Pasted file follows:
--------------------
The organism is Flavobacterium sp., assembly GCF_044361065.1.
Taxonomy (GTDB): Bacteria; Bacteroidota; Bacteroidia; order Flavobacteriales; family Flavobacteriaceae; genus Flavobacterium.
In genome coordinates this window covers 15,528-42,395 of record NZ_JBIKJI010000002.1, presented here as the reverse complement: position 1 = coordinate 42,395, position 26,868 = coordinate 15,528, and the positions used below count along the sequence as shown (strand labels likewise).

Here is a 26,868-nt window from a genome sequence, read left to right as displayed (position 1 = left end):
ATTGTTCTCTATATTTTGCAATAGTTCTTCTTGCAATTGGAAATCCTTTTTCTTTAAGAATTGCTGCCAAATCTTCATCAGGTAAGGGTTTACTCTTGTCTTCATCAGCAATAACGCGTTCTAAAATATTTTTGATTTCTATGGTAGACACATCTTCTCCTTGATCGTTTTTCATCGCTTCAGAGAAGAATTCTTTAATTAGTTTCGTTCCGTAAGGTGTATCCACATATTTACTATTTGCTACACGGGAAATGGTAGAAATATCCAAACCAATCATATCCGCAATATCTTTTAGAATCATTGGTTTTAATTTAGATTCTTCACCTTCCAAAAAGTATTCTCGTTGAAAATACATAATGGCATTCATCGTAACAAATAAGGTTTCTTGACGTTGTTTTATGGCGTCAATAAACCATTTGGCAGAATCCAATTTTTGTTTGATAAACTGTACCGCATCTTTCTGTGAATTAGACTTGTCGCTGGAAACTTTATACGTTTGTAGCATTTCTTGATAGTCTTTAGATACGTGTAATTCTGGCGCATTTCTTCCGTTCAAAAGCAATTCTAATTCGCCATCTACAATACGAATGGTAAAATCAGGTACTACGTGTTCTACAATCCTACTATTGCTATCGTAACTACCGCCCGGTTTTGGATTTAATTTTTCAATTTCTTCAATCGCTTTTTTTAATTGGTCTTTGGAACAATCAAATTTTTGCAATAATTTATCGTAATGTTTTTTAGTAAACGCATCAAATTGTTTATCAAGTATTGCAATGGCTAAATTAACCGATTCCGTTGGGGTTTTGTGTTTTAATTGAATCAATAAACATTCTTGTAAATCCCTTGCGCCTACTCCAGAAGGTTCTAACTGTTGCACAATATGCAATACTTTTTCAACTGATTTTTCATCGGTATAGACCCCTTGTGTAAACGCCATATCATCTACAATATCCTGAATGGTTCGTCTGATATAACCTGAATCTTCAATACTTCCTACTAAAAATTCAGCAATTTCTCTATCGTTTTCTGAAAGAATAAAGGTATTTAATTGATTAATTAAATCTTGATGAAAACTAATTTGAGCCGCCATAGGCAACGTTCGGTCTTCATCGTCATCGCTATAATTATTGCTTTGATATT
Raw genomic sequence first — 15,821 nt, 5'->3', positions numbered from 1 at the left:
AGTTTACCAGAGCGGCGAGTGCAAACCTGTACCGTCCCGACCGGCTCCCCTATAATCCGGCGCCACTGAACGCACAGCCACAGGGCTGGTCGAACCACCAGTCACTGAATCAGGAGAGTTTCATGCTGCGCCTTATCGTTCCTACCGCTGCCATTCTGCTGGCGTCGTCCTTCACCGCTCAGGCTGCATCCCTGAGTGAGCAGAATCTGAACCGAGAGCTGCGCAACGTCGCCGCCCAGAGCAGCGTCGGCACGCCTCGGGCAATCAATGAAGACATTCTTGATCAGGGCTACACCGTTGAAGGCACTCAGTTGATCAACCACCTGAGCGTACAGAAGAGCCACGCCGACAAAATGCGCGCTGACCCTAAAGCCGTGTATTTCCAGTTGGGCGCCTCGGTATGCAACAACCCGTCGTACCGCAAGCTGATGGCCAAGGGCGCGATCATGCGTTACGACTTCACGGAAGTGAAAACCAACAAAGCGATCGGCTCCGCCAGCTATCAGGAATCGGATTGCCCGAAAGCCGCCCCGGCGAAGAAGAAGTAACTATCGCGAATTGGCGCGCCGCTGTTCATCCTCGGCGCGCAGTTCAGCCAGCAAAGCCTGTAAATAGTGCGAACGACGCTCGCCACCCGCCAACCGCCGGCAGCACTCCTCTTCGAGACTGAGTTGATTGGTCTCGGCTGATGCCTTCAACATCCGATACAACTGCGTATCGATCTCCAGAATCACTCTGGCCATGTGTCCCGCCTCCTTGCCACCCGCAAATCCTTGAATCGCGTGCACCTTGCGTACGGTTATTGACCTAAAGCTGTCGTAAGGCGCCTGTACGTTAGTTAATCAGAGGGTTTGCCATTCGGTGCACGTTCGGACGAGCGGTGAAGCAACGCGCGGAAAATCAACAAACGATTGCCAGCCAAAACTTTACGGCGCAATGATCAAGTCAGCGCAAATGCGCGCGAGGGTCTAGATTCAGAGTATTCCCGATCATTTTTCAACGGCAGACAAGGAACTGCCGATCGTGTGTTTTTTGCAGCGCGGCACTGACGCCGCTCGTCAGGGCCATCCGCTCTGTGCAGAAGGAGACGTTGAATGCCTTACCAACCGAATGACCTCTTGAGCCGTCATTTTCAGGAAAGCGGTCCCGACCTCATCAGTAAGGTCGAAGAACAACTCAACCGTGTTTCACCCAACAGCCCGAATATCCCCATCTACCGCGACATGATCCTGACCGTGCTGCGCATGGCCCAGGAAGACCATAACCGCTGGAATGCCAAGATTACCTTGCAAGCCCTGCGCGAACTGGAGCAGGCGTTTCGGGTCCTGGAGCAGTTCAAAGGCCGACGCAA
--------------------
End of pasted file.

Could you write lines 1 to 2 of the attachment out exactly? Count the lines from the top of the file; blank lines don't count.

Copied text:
The organism is Flavobacterium sp., assembly GCF_044361065.1.
Taxonomy (GTDB): Bacteria; Bacteroidota; Bacteroidia; order Flavobacteriales; family Flavobacteriaceae; genus Flavobacterium.